The domestication of beans in the New World began around the time of Christ and the Aztecs used a wide variety in their food as a primary source of protein. They were mostly boiled and eaten in stews, though they were also baked and ground into powder for later reconstitution. Some of the common and most popular beans were string beans, Lamon, ayacotli (scarlet runner), and sieva beans. The Lamon bean in particular became a big hit with the Italians and stories speak of them being among the tribute sent to the Pope by Charles V after the conquering of the Americas.

Food in Mesoamerica - squash

Aztec nobility drank their chocolate in calabash cups.

Squash – the Earliest Dinnerware

Squash finishes out the traditional triad of Mesoamerican foodstuffs. Domestication of squash plants predates the invention of pottery in the Americas, for hollowed out calabash gourds were used as cups and bowls even as late as the Aztec period. Like maize, the Mesoamericans utilized practically all parts of the plant, eating them either cooked or raw, but the most important part of the squash was the seeds, which could be boiled, or baked then ground into powder to make sauces or added to water or juice.

Food in Mesoamerica - chile

If you were a naughty child, your mother might have held you over these while they roasted.

Chile – the Forgotten Staple

The final staple is the chile. Most historians only name maize, beans, and squash as the most important ingredients in Mesoamerican diet, but chile is just as pervasive. The native tribes cultivated three species of chile and they used them in practically every dishes. In fact, chile was so important that when one performed religious penance, one gave up both salt and chile for the duration of that time. They used the fumes from roasting them to not only fumigate their homes of bugs, but to also discipline unruly and defiant children; there’s even stories of it being used as a chemical weapon when stuffed along with smoldering ash into gourds and thrown over the walls of enemy fortresses. The natives ate chiles raw, cooked, dried and ground, mixed in stews, in sauces, and cooked onto meat; they even added chile powder to their cups of chocolate.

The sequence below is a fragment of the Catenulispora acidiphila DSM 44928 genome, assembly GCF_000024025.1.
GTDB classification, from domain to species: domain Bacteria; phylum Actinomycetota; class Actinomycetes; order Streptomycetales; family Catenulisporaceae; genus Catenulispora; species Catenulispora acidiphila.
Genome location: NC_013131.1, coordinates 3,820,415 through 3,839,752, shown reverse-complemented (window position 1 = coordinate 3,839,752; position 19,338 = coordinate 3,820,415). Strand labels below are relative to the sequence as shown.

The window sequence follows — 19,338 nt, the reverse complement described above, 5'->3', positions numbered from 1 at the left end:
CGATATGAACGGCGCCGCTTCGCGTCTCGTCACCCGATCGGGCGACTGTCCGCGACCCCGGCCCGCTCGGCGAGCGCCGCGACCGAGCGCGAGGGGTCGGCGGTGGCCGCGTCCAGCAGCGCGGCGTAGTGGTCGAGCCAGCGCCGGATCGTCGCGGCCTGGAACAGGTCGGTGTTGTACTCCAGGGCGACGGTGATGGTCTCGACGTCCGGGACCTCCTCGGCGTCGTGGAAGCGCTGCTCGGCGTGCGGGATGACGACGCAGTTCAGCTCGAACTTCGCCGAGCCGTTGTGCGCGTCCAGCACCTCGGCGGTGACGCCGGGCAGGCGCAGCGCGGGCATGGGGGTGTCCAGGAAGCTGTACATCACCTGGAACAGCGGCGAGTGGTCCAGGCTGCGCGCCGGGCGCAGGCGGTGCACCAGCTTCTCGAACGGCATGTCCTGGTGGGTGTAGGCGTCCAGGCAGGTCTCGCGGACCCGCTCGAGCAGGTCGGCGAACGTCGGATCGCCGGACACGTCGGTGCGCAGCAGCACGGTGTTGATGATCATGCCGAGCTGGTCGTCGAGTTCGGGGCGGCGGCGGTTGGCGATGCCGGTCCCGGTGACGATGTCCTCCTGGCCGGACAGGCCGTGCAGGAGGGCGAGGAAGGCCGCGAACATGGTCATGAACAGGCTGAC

Next time, we’ll take a look at some other popular food items, some of them readily recognizable while others might make your stomach turn.